You may have heard the news today that The Supreme Court has announced this morning that the Appeal in the case of Owens and Owens has been dismissed.

This was the case that involved an appeal by Mrs Owens (aged 68) against a decision of the Court of Appeal.

The very brief facts of this case is that Mr Owens is aged 80. These parties were married in 1978 and finally in May 2015 Mrs Owens decided to commence divorce proceedings on the basis of Mr Owens unreasonable behaviour. Mr Owens defended the petition saying that the examples given were insufficient to justify a divorce and they did not meet the relevant legal test. The court found in the first instance in his favour and dismissed the petition. Mrs Owens appealed and the Court of Appeal dismissed her Appeal. She appealed again.

The Supreme Court have dismissed her appeal in a judgment given this morning. This means that Mrs Owens will need to remain separated from Mr Owens and subsequently present a petition on those grounds.

The issues before the Supreme Court were the need for the petitioner to 'prove' blame rather than focus on the effects of those behaviours on the person petitioning.

Where does this leave us?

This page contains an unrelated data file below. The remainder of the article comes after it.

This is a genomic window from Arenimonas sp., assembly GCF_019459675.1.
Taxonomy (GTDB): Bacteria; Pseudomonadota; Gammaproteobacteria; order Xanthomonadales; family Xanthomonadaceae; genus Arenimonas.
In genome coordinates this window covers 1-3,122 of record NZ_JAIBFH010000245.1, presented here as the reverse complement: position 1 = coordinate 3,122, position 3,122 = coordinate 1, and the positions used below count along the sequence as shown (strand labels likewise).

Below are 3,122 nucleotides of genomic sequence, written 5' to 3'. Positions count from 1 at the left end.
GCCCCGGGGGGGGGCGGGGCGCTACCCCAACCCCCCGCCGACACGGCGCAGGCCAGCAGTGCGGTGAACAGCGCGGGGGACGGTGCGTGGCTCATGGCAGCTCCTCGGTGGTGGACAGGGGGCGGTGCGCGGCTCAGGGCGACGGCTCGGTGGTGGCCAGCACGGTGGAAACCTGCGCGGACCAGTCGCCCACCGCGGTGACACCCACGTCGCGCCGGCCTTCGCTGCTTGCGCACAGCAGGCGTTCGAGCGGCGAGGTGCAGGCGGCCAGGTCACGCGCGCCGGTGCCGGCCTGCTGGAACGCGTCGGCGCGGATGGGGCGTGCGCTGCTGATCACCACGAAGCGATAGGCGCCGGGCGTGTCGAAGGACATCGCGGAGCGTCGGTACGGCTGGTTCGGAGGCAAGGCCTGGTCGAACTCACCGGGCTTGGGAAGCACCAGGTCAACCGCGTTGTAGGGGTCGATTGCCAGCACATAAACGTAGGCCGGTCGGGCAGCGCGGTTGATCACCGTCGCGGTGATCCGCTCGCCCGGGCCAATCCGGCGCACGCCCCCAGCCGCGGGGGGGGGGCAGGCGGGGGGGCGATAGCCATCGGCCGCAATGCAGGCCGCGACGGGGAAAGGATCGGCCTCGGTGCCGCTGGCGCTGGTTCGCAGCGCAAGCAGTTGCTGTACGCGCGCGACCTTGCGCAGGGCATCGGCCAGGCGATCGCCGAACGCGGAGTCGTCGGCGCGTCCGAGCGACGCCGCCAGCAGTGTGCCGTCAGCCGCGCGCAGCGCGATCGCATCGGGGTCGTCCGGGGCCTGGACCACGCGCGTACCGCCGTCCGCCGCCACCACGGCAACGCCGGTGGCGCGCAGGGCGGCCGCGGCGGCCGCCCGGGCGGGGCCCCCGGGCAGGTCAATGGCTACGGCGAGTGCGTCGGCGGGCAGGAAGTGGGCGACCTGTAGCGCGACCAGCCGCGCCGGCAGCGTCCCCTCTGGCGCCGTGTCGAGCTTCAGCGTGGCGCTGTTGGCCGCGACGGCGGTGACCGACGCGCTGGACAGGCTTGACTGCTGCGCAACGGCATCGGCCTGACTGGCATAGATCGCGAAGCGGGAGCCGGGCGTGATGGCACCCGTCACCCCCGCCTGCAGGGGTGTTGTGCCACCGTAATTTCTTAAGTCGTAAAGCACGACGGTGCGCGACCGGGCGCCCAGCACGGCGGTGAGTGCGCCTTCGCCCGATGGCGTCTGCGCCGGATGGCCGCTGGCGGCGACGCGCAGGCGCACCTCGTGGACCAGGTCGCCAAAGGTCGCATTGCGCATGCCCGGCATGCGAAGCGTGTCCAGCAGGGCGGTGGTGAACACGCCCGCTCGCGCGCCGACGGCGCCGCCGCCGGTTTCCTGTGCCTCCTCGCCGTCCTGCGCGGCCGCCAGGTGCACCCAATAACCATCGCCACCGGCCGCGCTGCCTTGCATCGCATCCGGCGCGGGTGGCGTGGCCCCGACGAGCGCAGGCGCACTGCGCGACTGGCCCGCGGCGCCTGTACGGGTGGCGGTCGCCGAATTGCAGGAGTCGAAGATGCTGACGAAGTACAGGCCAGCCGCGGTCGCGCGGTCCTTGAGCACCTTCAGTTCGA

Undoubtedly, anyone wishing to present a petition on the basis of their husband or wife's unreasonable behaviour will need to carefully consider the examples that they use, or risk having to use a different ground. Resolution, the organisation for family lawyers and other professionals committed to the constructive resolution of family disputes is recommending that the law is changed so that there is a no fault divorce ground. Many other countries around the world including Australia the USA and Spain allow for divorce without blame.

What would the benefits of a no fault divorce be?

Certainly, blame can bring out feelings of injustice and recrimination. Arguably, divorce without blame will increase the chances of non-court dispute resolution possibly reducing the burden on the family courts.